Financial institutions face an uncertain legal environment when they attempt to obtain reimbursement for losses associated with a data breach at a credit card processor. When a data breach at a credit card processor or large merchant occurs, financial institutions are often out millions of dollars associated with cancelling and reissuing customer credit cards and covering losses from unauthorized use of cards. No federal law directly addresses this situation, so financial institutions are left to the vagaries of state law. However, state laws create major obstacles to recovery.
Many of these obstacles are caused by the fact that the financial institution has no direct contractual relationship with the credit card processor. Credit card transactions involve four players. (1) a bank, which enters into an agreement with a corporation that operates a credit card payment system, such as Visa, that permits the bank to issue Visa credit cards to its customers, (2) the consumer, uses the credit card, (3) a credit card processor, which enters into agreements with merchants to process their Visa credit card transactions, and (4) the merchant.
In a typical purchase transaction, the merchant’s computer scanners read the cardholder information contained on the magnetic stripe on the credit card, as it is swiped through a terminal at checkout. The merchant sends this information through the Visa network to the bank. The bank reviews the card, and assuming it is valid and has sufficient credit, authorizes the transaction. The merchant completes the transaction and notifies the processor, which pays the merchant. The processor then notifies the bank, which pays the processor and charges the Consumer. See, generally, Sovereign Bank v. BJ’s Wholesale Club, Inc., 3rd Cir., No. 06-3405 (July 16, 2008).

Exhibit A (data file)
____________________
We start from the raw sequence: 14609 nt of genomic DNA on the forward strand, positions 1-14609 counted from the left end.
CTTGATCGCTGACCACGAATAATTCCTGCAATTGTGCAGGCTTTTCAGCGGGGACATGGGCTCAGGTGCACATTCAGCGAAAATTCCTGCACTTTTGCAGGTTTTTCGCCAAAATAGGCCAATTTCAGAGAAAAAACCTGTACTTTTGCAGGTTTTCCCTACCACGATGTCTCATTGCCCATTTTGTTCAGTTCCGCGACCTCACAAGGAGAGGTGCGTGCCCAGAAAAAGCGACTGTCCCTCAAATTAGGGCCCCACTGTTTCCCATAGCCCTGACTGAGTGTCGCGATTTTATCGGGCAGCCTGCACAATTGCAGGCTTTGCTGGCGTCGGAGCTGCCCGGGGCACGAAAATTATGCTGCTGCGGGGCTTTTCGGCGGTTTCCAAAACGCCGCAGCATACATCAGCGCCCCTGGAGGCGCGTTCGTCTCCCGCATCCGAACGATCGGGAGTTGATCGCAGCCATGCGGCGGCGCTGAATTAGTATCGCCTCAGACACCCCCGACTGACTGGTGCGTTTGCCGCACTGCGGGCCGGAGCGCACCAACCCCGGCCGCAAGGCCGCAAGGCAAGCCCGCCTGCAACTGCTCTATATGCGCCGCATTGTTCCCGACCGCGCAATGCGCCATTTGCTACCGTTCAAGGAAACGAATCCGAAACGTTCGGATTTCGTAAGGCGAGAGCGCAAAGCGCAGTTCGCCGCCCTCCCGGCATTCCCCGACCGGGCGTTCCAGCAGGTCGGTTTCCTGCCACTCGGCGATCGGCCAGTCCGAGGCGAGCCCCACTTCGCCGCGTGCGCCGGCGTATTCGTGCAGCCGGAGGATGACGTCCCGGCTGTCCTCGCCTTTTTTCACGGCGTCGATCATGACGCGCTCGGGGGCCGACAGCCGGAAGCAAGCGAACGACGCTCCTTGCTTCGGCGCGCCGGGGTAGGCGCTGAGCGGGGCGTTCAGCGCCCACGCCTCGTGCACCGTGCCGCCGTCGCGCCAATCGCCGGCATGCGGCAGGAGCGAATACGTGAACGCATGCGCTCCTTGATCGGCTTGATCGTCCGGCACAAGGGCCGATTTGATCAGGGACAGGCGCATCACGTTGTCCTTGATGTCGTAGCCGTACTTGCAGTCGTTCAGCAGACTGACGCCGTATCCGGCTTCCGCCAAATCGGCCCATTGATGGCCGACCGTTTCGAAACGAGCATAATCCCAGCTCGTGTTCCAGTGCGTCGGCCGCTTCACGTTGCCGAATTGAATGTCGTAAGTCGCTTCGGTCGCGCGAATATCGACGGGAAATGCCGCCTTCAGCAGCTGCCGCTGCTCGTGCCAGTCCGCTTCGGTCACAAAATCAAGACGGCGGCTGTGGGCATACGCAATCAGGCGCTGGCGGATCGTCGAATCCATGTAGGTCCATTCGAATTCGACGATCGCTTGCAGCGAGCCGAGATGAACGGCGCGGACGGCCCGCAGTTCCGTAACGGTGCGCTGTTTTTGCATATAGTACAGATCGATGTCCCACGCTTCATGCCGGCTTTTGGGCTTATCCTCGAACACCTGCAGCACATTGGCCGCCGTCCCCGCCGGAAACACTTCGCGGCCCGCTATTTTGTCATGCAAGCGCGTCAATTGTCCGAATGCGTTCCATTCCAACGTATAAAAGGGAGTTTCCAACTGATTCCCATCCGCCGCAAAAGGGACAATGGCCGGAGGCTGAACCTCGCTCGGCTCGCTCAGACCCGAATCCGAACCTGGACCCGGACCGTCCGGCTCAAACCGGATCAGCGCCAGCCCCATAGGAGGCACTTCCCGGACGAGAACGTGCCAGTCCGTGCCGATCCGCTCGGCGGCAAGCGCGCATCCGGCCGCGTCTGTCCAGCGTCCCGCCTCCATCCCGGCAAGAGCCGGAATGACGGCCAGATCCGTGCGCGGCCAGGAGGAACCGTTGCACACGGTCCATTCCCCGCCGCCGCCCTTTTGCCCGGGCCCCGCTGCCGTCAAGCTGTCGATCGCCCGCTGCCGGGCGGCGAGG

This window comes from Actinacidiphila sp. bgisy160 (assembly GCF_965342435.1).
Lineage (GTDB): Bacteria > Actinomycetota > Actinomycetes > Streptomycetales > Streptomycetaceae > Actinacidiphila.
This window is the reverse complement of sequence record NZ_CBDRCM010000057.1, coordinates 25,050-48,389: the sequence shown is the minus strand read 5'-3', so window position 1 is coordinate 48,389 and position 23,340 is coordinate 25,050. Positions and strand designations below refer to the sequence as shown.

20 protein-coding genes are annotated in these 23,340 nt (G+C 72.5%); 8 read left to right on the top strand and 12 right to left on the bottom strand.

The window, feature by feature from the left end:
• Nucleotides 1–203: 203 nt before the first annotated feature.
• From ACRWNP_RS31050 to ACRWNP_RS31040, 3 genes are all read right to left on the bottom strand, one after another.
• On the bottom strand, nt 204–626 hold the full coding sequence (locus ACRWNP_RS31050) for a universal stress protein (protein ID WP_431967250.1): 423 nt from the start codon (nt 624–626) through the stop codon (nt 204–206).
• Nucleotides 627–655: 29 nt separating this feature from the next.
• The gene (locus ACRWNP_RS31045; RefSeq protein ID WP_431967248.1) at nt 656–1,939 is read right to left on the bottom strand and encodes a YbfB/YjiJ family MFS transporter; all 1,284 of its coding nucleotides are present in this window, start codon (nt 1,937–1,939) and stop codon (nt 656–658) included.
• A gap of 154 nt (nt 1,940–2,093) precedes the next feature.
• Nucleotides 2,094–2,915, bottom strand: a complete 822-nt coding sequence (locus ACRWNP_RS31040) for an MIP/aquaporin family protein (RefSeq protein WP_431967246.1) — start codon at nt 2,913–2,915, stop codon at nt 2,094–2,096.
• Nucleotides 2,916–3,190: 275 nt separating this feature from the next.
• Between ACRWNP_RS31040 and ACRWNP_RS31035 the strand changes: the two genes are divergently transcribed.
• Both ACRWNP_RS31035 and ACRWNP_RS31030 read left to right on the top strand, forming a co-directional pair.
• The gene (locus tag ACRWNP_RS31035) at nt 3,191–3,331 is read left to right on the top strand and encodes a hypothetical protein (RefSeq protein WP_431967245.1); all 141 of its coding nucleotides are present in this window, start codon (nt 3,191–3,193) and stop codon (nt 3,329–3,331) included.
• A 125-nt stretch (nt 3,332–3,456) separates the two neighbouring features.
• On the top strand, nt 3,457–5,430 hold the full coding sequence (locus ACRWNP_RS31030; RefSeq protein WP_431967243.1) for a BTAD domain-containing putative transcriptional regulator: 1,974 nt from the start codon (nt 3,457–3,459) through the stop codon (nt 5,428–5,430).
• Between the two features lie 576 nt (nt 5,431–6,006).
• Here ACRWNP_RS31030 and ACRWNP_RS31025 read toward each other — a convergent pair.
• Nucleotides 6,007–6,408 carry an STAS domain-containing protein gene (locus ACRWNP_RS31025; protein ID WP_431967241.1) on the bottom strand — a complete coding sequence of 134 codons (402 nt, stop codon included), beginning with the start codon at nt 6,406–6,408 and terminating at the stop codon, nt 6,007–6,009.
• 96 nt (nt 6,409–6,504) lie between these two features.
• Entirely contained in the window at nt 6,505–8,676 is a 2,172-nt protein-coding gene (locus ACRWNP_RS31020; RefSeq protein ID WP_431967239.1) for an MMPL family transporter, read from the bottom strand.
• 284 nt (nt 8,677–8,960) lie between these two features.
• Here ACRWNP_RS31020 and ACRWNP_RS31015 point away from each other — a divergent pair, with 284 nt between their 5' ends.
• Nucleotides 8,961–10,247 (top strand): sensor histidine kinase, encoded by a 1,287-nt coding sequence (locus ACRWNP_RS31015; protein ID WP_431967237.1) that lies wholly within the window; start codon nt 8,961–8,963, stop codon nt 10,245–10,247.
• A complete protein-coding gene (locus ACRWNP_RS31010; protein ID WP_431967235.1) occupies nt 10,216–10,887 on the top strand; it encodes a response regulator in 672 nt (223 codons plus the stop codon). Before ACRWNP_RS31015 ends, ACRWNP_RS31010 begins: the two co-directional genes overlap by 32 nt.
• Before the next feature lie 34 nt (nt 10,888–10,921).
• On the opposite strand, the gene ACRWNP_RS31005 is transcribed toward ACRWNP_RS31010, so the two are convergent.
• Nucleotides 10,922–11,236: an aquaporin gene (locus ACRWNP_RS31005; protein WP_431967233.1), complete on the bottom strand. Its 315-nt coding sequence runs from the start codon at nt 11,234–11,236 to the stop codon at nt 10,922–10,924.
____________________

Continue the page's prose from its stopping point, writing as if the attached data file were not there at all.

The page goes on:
While the processor and the bank interact, they generally have no written contractual agreement between them. The lack of a contractual relationship is the source of one of several problems when a bank seeks recovery from a processor data breach.
For example, a class action was recently filed on behalf of banks who incurred losses from the date breach at credit card processor Heartland Payment Systems, Inc. In re Heartland Payment Systems, Inc. Customer Data Security Breach Litigation, S.D. Tex, No. 4:09-md-02046. The complaint attempts to recover on breach of contract, breach of implied contract, negligence, negligence per se, negligent and intentional misrepresentation, and a number of state unfair business practice statutes. However a number of these theories has faced rough sledding in previous data breach class actions by financial institutions:
Breach of contract under a third-party beneficiary theory
A person that is not a party to a contract can still sue for breach of the contract if it can show that it was the “intended beneficiary” of the contract. Some banks have attempted to recover losses under the theory that they are the third-party beneficiaries of the contracts between the processor and the credit card company. For example, in Sovereign Bank v. BJ’s Wholesale Club, the plaintiff banks claimed that they were the intended third-party beneficiaries of the contract between the processor and Visa, because a memorandum accompanying the relevant security provisions in the contract stated that their purpose was “to protect the Visa system and [the Banks] from potential fraud exposure . . . .” The 3rd Circuit held that this memo and other evidence, was sufficient for a jury to find that the banks were intended beneficiaries of the processor’s contract with Visa.
However, this theory did not work in a subsequent data breach case brought by financial institutions — In re TJX. By the time that suit was brought, Visa had changed its processor agreement to expressly exclude third-party beneficiaries. As a result, the banks were not able to recover under this theory. In re TJX Companies Security Breach Litigation, 524 F.Supp.2d 83 (D. Mass. 2007).